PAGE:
We all know it’s illegal to gamble under the age of 18, right? However, with gaming leaning more and more on “mystery” loot boxes – are children tempted to spend money, often their parents’ money on these loot boxes?
Loot boxes often contain rare in-game items that cannot be obtained through regular gameplay – so it’s easy to understand why this would appeal to any avid gamer. However, does this classify as gambling and should we be doing more to protect children who game?
Some of these loot boxes don’t require real-life money and can be “farmed” – think games like Overwatch where you’re rewarded with a loot box for every level you climb. However, some argue that this encourages riskier playing behaviour and an addiction to the game, and many are calling for more restrictions to be put in place to prevent this type of playing behaviour.
The same concept could apply in real-life scenarios too – we all know fruit machines are for over-18s but what about the 2p machines or toy grabbers? How much are children siphoning into these machines in the hope of winning a prize to take home with them? Plus, with a lack of security, fruit machines rely on parental responsibility to ensure under-18s aren’t using these.
Online is a different story when it comes to traditional gambling and betting. Sites such as NetBet validate the user’s age before allowing them to create an account, and there can be serious repercussions for any sites found not following these rules, too.
The Gambling Commission, however, don’t seem to see an issue or a link between online gaming and gambling, and don’t define loot box farming as gambling. They state it would only be defined as gambling if the player had the opportunity or choice to turn the loot boxes back into real money. Many disagree with this statement, as loot box farming can turn into an addictive process, with players getting tempted to simply buy the loot boxes to avoid the hours of gameplay otherwise necessary to get them.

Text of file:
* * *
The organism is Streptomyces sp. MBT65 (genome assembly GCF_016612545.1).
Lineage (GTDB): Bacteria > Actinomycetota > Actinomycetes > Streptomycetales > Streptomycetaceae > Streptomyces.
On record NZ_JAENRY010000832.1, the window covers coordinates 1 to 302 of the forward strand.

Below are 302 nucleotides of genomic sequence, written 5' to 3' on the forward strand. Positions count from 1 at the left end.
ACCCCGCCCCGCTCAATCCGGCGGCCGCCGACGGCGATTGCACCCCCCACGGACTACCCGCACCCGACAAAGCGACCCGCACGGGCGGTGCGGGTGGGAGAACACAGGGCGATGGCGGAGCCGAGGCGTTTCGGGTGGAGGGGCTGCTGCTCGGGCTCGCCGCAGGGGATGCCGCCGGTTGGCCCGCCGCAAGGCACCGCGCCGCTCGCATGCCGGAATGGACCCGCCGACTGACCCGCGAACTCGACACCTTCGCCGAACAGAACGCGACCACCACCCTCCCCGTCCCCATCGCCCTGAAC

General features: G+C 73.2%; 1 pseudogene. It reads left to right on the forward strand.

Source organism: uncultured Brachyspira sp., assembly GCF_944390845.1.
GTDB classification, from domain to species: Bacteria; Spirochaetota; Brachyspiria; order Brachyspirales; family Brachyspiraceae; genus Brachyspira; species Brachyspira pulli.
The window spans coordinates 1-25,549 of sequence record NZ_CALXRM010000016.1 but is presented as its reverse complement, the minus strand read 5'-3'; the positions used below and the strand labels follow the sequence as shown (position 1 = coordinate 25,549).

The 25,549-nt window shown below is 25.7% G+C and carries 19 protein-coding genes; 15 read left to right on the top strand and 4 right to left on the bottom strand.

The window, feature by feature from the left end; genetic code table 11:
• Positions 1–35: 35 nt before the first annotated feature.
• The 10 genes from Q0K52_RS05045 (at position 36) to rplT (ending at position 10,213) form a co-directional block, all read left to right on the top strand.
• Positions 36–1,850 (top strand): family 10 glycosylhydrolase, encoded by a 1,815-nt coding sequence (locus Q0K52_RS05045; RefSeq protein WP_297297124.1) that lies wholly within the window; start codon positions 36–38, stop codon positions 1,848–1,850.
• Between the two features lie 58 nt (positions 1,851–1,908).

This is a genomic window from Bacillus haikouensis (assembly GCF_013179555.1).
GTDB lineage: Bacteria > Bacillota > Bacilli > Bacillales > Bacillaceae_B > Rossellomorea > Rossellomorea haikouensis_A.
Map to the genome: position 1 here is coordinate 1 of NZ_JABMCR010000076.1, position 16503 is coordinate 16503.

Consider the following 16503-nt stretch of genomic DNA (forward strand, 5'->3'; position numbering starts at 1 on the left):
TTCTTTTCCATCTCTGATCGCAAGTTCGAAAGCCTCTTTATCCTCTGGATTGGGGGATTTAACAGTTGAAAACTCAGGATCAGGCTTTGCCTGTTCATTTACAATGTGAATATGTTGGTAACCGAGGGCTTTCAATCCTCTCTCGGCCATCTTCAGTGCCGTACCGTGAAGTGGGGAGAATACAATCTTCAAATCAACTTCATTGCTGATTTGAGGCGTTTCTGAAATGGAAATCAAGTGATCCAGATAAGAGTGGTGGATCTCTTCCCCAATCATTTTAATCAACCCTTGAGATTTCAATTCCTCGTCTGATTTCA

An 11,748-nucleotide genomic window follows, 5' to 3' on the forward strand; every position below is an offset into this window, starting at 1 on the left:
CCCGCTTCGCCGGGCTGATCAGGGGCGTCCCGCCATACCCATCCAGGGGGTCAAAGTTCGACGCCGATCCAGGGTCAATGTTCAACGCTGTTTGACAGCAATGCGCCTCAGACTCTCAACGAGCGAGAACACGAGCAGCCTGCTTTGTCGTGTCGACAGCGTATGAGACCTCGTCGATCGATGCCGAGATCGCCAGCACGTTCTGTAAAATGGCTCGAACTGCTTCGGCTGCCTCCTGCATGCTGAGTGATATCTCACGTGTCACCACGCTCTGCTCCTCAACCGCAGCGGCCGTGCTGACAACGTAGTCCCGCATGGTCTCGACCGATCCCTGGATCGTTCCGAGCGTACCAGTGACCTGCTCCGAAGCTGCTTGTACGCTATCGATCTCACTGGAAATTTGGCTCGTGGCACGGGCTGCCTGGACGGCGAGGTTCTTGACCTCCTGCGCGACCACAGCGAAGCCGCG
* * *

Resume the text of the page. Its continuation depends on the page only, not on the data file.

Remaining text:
However, in 2016, the commission successfully brought about a prosecution charge against a website which was offering ‘skins gambling’. Skins gambling is the wagering of in-game materials (usually skins, weapons etc) to bet on the outcome of an online game. It has primarily occurred in high profile players’ games of CounterStrike, but does exist elsewhere.
This prosecution shows that despite there being no monetary exchange in this skins gambling situation, the process of betting and wagering was recognised by the Gambling Commission as an activity which should be age restricted to protect children in gaming and online gaming especially. This is a hugely progressive and positive step for online gaming rules.
The Commission state they have every duty to protect children online, and sites like NetBet ( more you can find at https://www.bcasinoreview.com) are making this easier for them with their extensive age verification processes and strict over-18s policy. Let’s hope more online outlets are following in their footsteps to ensure only people allowed to gamble are doing so.